GEDSB’s Accommodation Review Committee:
GEDSB has initiated an Accommodation Review Committee (ARC) to conduct a review of McKinnon Park in Caledonia (MPSS), Hagersville Secondary (HSS), Cayuga Secondary (CSS) and Dunneville Secondary (DSS). Currently Six Nations has 401 students attending high schools in Haldimand County. ARC’s job is address issues of declining enrolment and aging facilities amongst other issues. The criteria for initiating an accommodation review is when a school is operating below 75 per cent of its rated capacity and the student population in a school area is projected to decline or there is no projected growth for a school that is below 75 per cent of its rated capacity. The current utilization of the four secondary schools is 69 per cent (calculates to 1,011 surplus spaces). The five-year projection is 62 per cent and the 10 year projection is 55 per cent. Public consultations are an important part of the accommodation review process. So ARC is holding community meetings at the four secondary schools. In November, Chief Hill and I attended the first meeting held at CSS. At this meeting Melissa Turner, teacher at HSS, questioned why Six Nations board rep Mary McDonald wasn’t on the committee. The next meeting was held on Jan. 26 at MPSS. Chief Hill was out of town so I attended the meeting. ARC announced that given Tuition Agreement Students (mostly from Six Nations) made up 20 per cent of the student population Mary McDonald was approved as an ARC member. The problem is MPSS’s student population is over capacity of about 400-500 students. MPSS has had to incorporate 10-12 portables to accommodate the influx of students. Of the 401 Six Nations students attending Haldimand County secondary schools the majority attend MPSS.  GEDSB’s Quality Accommodation Committee (QAC) recommends several options based on the projected student enrolment data. The one option that concerns me is the option to change attendance boundaries to direct more students to underutilized schools. The QAC determined that Attendance Boundaries for Tuition Agreement Students could be considered to ease overcrowding at MPSS and balance enrolment. What happens when an Attendance Boundary is put in place is that Six Nations are encouraged to attend a secondary school closest to where they live. Six Nations Students could still attend MPSS for example but they would have to find their own ride. An Attendance Boundary changes bus routes. What impact if any would this have on the estimated 120 Six Nations students attending Assumption College under the Brant Haldimand Norfolk Catholic District School Board? The QAC has also recommended finding ways to increase Six Nations’ student attendance at GEDSB’s schools. I told ARC at the MPSS meeting that talk of boundaries concerns me because there will be an impact to Six Nations students and that hopefully ARC will come up with positive solutions that will benefit everyone. I also told ARC that Six Nations has talked about building its own high school which would greatly impact GEDSB. I said even though those talks haven’t been on the table in a number of years the implementation of boundaries may reinvigorate those talks.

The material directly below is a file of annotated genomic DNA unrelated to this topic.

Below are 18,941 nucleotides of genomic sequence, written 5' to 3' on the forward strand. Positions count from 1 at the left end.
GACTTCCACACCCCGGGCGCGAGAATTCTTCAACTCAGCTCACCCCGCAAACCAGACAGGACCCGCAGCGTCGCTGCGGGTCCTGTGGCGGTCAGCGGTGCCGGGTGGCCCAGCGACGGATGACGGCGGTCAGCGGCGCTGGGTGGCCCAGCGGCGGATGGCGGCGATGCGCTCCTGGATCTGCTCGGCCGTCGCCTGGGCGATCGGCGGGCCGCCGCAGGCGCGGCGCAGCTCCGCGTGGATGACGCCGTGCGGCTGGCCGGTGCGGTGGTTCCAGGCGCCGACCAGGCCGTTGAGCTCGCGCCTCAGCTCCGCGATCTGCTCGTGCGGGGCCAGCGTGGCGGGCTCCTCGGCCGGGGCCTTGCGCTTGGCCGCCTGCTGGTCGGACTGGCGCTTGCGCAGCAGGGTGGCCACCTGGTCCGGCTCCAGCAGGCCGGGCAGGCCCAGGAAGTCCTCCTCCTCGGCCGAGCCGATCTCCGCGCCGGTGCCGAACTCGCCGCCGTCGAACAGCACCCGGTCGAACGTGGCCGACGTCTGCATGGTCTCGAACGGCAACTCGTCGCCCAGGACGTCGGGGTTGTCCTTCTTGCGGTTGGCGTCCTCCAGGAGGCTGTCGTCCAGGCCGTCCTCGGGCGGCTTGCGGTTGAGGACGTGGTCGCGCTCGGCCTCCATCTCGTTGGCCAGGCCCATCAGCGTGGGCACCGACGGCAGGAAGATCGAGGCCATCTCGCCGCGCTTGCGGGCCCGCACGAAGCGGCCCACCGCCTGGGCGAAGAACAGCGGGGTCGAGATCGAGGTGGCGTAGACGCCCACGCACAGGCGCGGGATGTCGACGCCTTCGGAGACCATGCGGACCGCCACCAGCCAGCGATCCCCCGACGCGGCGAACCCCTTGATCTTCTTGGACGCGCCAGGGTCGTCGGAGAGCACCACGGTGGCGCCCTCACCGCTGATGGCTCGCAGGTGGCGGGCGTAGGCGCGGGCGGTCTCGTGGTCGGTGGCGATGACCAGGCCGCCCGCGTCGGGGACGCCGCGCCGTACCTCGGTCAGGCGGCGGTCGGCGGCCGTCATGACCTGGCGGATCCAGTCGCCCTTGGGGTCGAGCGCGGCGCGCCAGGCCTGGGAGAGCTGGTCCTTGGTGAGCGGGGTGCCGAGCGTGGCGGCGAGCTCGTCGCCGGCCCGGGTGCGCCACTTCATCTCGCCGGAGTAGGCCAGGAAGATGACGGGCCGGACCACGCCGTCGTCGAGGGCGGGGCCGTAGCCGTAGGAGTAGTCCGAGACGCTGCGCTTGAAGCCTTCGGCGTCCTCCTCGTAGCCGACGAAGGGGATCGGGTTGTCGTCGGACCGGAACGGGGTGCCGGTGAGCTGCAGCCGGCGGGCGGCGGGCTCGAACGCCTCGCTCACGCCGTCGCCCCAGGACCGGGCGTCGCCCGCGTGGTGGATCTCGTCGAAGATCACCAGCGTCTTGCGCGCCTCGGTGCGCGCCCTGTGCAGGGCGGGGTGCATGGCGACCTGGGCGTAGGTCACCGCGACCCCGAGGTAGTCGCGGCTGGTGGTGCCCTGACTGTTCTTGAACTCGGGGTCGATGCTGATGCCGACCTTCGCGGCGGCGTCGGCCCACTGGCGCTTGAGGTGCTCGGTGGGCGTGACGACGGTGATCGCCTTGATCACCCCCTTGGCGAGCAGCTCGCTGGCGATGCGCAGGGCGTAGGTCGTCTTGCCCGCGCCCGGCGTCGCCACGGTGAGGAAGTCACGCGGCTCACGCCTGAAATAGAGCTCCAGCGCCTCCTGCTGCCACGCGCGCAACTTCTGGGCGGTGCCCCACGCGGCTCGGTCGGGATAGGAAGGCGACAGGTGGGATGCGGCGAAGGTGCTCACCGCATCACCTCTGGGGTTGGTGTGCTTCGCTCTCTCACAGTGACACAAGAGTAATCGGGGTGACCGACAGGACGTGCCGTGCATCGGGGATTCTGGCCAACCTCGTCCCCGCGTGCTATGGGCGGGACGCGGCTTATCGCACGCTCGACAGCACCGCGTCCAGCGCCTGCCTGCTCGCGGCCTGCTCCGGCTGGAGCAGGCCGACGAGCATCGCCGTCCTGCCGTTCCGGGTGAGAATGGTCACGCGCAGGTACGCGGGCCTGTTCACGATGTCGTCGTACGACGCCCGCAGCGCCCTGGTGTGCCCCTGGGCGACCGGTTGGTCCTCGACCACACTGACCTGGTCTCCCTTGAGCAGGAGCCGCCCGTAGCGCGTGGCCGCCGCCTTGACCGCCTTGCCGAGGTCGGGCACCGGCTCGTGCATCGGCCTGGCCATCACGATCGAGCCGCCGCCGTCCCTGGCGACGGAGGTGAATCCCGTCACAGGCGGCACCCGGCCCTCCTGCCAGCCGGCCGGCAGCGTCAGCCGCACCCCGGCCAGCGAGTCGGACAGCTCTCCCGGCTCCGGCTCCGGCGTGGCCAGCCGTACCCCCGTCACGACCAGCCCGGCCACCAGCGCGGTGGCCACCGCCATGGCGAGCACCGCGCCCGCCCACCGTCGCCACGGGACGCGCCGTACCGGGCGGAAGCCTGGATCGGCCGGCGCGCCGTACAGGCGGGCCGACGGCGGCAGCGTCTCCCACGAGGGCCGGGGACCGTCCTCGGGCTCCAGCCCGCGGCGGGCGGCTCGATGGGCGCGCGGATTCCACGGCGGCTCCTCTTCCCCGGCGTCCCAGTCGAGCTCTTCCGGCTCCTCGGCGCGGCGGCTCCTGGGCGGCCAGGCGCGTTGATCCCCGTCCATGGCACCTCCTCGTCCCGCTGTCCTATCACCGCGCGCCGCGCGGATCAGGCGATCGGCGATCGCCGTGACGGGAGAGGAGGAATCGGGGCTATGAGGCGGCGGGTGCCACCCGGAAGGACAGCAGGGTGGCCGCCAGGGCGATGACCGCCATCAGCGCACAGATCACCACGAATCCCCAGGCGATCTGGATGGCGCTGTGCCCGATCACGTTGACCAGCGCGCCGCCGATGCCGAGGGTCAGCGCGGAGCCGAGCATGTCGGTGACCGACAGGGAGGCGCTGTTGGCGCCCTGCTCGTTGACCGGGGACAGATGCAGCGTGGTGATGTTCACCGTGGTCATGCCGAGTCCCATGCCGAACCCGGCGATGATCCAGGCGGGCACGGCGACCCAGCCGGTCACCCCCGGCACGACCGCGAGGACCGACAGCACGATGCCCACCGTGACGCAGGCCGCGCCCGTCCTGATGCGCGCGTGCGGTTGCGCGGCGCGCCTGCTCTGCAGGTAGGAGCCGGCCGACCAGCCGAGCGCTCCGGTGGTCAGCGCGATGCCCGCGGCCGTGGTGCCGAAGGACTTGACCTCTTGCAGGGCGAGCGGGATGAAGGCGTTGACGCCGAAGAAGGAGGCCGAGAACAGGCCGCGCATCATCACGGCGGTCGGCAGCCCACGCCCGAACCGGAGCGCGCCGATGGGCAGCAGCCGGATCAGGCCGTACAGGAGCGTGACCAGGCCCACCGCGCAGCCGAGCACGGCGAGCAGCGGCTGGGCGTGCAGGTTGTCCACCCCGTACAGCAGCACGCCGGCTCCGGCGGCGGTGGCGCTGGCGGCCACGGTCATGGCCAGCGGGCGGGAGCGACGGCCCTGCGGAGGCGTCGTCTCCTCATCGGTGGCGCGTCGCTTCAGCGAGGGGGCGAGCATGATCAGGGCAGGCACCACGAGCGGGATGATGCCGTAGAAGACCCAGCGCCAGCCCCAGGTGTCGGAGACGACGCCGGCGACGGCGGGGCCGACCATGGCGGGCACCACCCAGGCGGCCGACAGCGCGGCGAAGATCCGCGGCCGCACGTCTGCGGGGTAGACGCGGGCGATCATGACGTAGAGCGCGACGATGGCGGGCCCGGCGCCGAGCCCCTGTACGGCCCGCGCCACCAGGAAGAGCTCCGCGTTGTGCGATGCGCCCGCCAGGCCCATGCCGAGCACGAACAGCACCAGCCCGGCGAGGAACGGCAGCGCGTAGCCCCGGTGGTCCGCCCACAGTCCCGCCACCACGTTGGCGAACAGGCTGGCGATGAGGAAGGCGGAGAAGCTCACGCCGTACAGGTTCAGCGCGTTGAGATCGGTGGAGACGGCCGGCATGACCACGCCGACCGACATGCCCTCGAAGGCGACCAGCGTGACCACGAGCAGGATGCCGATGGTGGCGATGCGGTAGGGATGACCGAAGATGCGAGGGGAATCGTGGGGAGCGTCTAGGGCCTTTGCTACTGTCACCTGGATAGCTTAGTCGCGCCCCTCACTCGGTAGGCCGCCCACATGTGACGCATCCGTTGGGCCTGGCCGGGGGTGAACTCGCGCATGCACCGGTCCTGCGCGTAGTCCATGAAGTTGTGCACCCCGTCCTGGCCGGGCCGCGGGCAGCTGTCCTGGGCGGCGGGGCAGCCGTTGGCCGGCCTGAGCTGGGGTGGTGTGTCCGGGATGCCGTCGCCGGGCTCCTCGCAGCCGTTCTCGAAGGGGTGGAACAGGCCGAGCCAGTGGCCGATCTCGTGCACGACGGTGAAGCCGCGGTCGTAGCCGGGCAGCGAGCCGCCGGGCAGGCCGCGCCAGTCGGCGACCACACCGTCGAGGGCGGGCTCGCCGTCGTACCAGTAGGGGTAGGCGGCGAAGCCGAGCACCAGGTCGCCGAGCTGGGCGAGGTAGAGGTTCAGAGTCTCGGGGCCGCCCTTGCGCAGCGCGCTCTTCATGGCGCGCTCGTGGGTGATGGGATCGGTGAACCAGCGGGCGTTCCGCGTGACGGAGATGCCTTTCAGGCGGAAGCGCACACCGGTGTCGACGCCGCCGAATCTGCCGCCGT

The next meeting is on Tuesday Feb. 18 at Dunnville Secondary School and Tuesday Mar. 25 at Hagersville Secondary School. Also the full report from the QAC can be seen on GEDSB’s website as well meeting minutes from the community meetings. All reports relating to ARC can be accessed on GEDSB’s website and the Aboriginal Mentorship Program can be accessed via Google.

The Staff

The Staff

Updates and reports by the Two Row Times Staff, send your inquiries to info@tworowtimes.com